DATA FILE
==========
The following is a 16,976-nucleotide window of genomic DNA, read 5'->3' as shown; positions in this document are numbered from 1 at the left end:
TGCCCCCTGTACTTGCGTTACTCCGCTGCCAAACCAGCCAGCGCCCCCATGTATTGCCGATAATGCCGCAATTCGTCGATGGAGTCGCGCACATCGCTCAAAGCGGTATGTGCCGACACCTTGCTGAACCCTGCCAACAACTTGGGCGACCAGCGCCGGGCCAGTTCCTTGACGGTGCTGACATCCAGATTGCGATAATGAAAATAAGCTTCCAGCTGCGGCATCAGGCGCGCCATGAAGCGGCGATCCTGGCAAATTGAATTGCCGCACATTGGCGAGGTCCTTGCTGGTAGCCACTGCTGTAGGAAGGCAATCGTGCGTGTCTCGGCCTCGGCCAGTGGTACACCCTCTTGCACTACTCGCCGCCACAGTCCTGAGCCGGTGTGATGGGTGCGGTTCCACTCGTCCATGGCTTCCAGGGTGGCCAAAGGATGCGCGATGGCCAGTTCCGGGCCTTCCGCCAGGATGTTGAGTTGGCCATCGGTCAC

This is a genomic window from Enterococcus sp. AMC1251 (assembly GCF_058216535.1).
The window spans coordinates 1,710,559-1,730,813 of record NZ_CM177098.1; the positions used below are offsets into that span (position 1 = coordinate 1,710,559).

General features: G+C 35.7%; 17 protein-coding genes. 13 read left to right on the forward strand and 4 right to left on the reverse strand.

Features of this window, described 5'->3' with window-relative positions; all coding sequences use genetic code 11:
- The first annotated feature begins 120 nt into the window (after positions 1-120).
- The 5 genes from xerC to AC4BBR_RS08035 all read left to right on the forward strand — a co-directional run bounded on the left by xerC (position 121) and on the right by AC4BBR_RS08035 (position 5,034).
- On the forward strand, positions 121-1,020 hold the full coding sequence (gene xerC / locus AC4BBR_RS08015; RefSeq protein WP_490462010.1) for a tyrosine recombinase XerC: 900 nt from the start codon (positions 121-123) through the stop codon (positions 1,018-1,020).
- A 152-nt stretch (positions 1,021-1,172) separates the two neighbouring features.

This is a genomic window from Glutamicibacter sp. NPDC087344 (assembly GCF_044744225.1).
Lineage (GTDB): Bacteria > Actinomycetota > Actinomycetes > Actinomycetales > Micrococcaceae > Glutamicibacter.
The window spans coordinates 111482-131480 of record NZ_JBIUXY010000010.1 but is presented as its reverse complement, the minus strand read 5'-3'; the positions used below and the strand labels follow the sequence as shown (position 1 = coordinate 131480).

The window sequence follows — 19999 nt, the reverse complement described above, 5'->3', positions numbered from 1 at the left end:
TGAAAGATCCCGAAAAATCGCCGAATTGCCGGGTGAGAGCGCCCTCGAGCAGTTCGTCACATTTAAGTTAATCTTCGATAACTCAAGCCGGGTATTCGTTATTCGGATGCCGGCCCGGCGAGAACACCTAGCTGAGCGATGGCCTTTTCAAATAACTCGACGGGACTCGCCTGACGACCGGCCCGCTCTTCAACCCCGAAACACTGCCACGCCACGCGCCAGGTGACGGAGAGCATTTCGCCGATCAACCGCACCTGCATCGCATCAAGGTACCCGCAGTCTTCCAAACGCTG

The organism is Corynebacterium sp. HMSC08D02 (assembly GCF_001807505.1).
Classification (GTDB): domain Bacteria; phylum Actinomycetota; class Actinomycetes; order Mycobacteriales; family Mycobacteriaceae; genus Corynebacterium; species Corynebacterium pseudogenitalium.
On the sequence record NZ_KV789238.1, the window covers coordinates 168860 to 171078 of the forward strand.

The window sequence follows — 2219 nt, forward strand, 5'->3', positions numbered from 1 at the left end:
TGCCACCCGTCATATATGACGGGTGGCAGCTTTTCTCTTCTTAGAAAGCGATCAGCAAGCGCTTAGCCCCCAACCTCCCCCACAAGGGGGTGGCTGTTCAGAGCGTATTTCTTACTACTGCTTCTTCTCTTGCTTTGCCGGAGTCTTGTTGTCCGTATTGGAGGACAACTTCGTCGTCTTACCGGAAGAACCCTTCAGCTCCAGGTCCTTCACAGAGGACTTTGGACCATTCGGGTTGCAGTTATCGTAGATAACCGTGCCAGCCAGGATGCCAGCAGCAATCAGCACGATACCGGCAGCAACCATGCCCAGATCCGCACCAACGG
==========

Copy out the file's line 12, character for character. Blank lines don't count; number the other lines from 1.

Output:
Lineage (GTDB): Bacteria > Actinomycetota > Actinomycetes > Actinomycetales > Micrococcaceae > Glutamicibacter.